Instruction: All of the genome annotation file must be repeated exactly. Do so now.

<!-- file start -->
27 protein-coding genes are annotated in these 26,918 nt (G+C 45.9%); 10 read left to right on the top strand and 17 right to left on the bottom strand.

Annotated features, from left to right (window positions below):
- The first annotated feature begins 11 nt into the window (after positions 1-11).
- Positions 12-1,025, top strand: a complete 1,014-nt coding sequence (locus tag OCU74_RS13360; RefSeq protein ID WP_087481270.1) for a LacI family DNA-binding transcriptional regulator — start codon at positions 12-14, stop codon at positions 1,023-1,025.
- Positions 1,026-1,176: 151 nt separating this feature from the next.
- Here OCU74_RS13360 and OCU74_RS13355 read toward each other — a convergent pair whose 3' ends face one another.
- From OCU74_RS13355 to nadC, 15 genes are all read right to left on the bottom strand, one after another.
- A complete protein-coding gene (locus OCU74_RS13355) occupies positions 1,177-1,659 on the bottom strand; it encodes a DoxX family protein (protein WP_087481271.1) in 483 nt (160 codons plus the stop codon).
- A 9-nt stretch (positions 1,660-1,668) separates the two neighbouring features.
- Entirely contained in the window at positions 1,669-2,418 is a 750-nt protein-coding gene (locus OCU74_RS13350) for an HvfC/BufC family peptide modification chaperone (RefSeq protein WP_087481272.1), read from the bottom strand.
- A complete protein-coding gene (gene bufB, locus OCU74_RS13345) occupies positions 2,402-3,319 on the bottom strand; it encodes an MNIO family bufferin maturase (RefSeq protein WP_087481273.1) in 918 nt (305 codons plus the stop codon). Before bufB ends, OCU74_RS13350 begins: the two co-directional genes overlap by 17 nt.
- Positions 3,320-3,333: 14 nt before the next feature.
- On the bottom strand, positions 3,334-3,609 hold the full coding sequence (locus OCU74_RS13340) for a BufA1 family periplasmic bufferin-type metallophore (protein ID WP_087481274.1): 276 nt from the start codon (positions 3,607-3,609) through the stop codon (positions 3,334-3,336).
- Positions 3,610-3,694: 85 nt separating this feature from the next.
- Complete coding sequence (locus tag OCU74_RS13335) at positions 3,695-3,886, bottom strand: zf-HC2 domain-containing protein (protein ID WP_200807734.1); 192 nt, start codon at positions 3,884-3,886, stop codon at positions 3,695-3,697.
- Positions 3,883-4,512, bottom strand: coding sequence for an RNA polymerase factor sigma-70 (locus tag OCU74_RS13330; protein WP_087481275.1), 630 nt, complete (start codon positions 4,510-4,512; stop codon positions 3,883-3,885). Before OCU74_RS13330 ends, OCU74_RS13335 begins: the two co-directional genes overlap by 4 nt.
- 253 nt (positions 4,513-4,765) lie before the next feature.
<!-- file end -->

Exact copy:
27 protein-coding genes are annotated in these 26,918 nt (G+C 45.9%); 10 read left to right on the top strand and 17 right to left on the bottom strand.

Annotated features, from left to right (window positions below):
- The first annotated feature begins 11 nt into the window (after positions 1-11).
- Positions 12-1,025, top strand: a complete 1,014-nt coding sequence (locus tag OCU74_RS13360; RefSeq protein ID WP_087481270.1) for a LacI family DNA-binding transcriptional regulator — start codon at positions 12-14, stop codon at positions 1,023-1,025.
- Positions 1,026-1,176: 151 nt separating this feature from the next.
- Here OCU74_RS13360 and OCU74_RS13355 read toward each other — a convergent pair whose 3' ends face one another.
- From OCU74_RS13355 to nadC, 15 genes are all read right to left on the bottom strand, one after another.
- A complete protein-coding gene (locus OCU74_RS13355) occupies positions 1,177-1,659 on the bottom strand; it encodes a DoxX family protein (protein WP_087481271.1) in 483 nt (160 codons plus the stop codon).
- A 9-nt stretch (positions 1,660-1,668) separates the two neighbouring features.
- Entirely contained in the window at positions 1,669-2,418 is a 750-nt protein-coding gene (locus OCU74_RS13350) for an HvfC/BufC family peptide modification chaperone (RefSeq protein WP_087481272.1), read from the bottom strand.
- A complete protein-coding gene (gene bufB, locus OCU74_RS13345) occupies positions 2,402-3,319 on the bottom strand; it encodes an MNIO family bufferin maturase (RefSeq protein WP_087481273.1) in 918 nt (305 codons plus the stop codon). Before bufB ends, OCU74_RS13350 begins: the two co-directional genes overlap by 17 nt.
- Positions 3,320-3,333: 14 nt before the next feature.
- On the bottom strand, positions 3,334-3,609 hold the full coding sequence (locus OCU74_RS13340) for a BufA1 family periplasmic bufferin-type metallophore (protein ID WP_087481274.1): 276 nt from the start codon (positions 3,607-3,609) through the stop codon (positions 3,334-3,336).
- Positions 3,610-3,694: 85 nt separating this feature from the next.
- Complete coding sequence (locus tag OCU74_RS13335) at positions 3,695-3,886, bottom strand: zf-HC2 domain-containing protein (protein ID WP_200807734.1); 192 nt, start codon at positions 3,884-3,886, stop codon at positions 3,695-3,697.
- Positions 3,883-4,512, bottom strand: coding sequence for an RNA polymerase factor sigma-70 (locus tag OCU74_RS13330; protein WP_087481275.1), 630 nt, complete (start codon positions 4,510-4,512; stop codon positions 3,883-3,885). Before OCU74_RS13330 ends, OCU74_RS13335 begins: the two co-directional genes overlap by 4 nt.
- 253 nt (positions 4,513-4,765) lie before the next feature.